The view of the harbor is pretty impressive. If you look closely, you can see Pandora. Perhaps this photo will make it easier. She’s just to the right of center, forth boat in on the center string of moorings. The grey boat. Our hike took us to the summit that was once a lookout for whomever was in charge at the time. The fort, Fort Shirley, overlooking the harbor, has been beautifully restored and now is used as a conference center. Our walk took us past some old ruins of officer’s quarters and even a room that once was used to store cannon balls. Today the floor is still littered with small “grape shot” iron balls about 1.5′ in diameter. I was dying to take one, but didn’t. The strangling fig tree on one of the walls really gave the place a wild vibe and a feel that would make Indiana Jones proud. This 6″ to 8″ fungus looks a lot like coral but isn’t. Our guide William said that they called it “land coral”. I get it…We saw plenty of hermit crabs and small lizards. This one was clinging to a branch and was about the size of a lemon. Termite mounds were everywhere. This one, about 2′ tall. To me it says “do not disturb”. I was struck by the symmetry of this delicate vine climbing a small tree. Nearby, visiting for the day, was Sea Cloud, once the largest private yacht in the world when she was owned by Marjorie Merriweather Post, daughter of the founder of Postum Cereal that became General Mills. She was fabulously wealthy and owned her when she was married to her second husband E.F. Hutton. Among other homes, she also owned Mar-a-Lago, in Fl, home to “The Donald” these days.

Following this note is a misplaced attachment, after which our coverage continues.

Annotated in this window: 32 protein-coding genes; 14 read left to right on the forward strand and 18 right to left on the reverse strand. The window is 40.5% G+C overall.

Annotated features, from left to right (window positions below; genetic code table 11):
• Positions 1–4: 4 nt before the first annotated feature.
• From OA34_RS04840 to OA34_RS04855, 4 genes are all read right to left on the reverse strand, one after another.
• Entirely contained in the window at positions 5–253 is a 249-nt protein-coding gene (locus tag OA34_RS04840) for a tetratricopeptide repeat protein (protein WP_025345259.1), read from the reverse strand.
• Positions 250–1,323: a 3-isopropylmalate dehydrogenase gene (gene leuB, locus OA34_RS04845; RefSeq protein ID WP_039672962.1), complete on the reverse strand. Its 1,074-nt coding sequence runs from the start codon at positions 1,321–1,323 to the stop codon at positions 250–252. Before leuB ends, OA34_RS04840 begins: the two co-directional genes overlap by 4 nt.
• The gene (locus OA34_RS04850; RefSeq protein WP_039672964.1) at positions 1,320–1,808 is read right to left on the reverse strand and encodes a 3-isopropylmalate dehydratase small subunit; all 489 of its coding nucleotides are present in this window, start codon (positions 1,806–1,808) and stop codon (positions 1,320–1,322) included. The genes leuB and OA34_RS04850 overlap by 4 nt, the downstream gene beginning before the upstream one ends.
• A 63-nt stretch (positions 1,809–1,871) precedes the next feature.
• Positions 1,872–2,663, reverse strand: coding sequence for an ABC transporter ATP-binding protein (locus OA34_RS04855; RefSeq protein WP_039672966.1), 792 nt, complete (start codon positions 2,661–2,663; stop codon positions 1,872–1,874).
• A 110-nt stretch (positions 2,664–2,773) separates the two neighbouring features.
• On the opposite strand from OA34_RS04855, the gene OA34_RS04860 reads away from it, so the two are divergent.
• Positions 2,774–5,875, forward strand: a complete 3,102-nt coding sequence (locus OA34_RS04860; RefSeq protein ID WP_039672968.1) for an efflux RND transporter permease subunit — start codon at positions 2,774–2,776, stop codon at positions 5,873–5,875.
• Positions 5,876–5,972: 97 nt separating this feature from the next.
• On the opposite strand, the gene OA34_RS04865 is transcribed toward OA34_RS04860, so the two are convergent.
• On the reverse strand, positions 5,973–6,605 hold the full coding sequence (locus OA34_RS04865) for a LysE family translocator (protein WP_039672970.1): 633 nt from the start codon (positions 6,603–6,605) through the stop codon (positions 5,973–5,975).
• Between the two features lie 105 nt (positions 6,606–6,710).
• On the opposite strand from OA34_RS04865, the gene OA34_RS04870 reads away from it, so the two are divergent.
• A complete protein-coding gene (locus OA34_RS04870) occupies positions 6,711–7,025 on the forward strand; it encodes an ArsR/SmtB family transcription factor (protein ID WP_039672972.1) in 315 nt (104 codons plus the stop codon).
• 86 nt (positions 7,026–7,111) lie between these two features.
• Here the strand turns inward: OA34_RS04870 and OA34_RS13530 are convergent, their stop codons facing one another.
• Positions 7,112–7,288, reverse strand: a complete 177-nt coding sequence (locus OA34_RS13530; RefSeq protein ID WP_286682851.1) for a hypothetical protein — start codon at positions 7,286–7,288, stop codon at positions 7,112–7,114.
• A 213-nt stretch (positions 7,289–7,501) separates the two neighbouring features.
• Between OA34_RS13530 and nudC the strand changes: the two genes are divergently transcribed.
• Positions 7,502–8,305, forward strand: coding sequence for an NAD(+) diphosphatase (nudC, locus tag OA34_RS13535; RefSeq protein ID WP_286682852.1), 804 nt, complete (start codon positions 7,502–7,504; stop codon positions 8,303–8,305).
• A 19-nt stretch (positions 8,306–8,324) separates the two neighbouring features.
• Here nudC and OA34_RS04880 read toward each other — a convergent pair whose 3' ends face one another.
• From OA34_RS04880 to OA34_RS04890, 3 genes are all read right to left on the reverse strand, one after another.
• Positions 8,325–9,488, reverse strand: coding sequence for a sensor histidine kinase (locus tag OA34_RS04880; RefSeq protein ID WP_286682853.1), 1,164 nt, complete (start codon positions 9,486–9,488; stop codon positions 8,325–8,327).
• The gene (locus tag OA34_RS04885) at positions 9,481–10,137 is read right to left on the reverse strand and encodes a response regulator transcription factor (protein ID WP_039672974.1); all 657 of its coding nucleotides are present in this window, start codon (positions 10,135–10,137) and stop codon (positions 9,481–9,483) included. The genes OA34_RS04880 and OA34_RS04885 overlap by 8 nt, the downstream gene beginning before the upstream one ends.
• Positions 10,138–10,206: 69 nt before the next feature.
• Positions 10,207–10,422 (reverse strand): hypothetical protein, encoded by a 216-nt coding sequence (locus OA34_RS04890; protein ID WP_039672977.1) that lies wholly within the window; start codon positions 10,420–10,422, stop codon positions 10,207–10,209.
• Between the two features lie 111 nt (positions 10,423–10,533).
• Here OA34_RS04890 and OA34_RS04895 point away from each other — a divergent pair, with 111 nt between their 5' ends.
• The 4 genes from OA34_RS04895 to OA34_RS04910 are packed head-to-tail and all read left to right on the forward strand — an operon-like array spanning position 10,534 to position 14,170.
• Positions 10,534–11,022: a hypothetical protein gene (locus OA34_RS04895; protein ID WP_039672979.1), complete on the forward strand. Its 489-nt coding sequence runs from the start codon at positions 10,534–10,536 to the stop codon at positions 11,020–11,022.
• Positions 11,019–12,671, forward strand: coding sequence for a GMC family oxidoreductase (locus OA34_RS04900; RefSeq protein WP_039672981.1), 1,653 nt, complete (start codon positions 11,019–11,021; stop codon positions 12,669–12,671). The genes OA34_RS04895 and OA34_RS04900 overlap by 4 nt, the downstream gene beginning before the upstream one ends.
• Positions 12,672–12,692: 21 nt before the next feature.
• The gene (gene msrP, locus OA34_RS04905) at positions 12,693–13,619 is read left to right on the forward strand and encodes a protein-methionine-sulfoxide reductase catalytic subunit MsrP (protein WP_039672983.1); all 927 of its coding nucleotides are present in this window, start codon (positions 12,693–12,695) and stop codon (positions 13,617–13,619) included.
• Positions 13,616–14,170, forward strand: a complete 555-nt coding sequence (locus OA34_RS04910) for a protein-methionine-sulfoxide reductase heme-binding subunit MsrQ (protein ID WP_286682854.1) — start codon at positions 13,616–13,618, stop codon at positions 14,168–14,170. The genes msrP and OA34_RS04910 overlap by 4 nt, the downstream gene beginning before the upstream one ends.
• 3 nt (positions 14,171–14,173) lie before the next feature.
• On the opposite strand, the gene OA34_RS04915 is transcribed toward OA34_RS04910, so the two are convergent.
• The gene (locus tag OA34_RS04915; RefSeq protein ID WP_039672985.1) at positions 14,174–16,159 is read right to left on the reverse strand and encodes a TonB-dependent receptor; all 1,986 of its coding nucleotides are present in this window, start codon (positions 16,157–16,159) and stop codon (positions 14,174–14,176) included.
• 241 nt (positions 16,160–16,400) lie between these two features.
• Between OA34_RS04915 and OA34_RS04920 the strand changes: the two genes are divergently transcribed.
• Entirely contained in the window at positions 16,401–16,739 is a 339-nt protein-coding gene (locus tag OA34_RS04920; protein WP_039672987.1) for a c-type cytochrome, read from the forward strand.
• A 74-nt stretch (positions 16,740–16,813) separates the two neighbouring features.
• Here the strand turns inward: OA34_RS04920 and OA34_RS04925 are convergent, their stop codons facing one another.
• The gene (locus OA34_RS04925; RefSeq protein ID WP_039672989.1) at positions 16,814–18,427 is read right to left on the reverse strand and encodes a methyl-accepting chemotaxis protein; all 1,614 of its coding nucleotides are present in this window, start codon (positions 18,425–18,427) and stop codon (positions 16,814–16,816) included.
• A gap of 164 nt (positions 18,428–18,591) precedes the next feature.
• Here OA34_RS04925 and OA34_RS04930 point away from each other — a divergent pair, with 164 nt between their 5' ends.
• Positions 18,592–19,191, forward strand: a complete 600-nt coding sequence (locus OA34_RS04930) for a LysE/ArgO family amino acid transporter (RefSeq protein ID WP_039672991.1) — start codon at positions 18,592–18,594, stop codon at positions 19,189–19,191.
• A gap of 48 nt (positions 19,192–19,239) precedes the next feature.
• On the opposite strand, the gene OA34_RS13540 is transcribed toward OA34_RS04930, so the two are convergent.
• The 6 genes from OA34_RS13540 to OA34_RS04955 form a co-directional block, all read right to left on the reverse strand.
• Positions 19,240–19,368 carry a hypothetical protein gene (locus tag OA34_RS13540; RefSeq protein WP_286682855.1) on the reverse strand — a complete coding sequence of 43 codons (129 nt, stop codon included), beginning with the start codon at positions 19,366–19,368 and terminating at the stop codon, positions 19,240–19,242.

Sea Cloud is now a cruise ship, and a very exclusive one at that. With the coin, she can be your home too. Check out her site. She frequents these waters in the winter and we have seen her many times over the years. She’s here today with all of us “little people” in the distance. She looks much the same as she did when private.This short video gives a feel for just how opulent she is and some interesting views of the ship now juxtaposed against what she was like when she was a private yacht. Yesterday, while some in our group were gazing down into an active volcano, Brenda and I opted to go into town to get some produce at the Saturday market. Once a week vendors come from all over to show their waresIn addition to those on the streets with colorful umbrellas, there is a pavilion where many vendors set up on tables, overflowing with all sorts of fruit and vegetables.There is also a place to purchase fresh fish. It’s a messy business and to see guys whacking away with machetes pretty much put Brenda off of seafood for the day. It was a noisy splattery business to be sure. The fist was certainly fresh, having been caught that morning and unloaded less than 100′ from the market. Right off the boat. Nothing says bony to me like a needle fish. This is a really beautiful place but never more beautiful than at sunset. This ship, a Danish training ship, was anchored behind us with the setting sun glistening on the hull a few days ago. A short while later in the twilight, the sun sets quickly in the Caribbean, she looked different. And yes, it’s as calm as it looks and that’s good. After a few weeks in rolly anchorages, it’s nice to be in the calm waters in the lee of Dominica.
I guess I’ll close with a shot of the view from the bow of Pandora. Not bad if I do say so myself. First a swim and it will soon be time for sundowners.
Did I mention that it isn’t rolly?